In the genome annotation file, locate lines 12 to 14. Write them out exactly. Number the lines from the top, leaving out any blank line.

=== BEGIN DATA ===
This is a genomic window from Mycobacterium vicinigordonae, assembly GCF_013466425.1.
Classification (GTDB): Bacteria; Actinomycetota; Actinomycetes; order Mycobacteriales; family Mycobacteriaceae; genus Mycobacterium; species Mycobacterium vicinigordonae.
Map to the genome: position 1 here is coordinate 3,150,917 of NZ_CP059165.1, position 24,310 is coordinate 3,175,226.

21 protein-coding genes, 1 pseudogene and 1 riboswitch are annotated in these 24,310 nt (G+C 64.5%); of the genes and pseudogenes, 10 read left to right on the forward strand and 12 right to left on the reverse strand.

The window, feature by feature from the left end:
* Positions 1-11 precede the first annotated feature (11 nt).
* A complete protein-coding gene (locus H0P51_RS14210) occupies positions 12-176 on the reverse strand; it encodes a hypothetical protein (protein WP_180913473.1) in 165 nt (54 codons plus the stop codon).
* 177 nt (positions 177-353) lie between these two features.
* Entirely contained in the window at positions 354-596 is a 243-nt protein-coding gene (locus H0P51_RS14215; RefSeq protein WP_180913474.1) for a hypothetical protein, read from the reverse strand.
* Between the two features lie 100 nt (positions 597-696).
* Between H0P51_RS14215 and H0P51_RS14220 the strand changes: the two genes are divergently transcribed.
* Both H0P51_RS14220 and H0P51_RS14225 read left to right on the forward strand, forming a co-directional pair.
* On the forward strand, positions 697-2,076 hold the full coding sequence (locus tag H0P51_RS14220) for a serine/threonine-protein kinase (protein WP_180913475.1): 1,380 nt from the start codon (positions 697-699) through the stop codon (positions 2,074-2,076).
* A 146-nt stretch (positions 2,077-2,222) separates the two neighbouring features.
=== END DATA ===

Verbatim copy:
* Both H0P51_RS14220 and H0P51_RS14225 read left to right on the forward strand, forming a co-directional pair.
* On the forward strand, positions 697-2,076 hold the full coding sequence (locus tag H0P51_RS14220) for a serine/threonine-protein kinase (protein WP_180913475.1): 1,380 nt from the start codon (positions 697-699) through the stop codon (positions 2,074-2,076).
* A 146-nt stretch (positions 2,077-2,222) separates the two neighbouring features.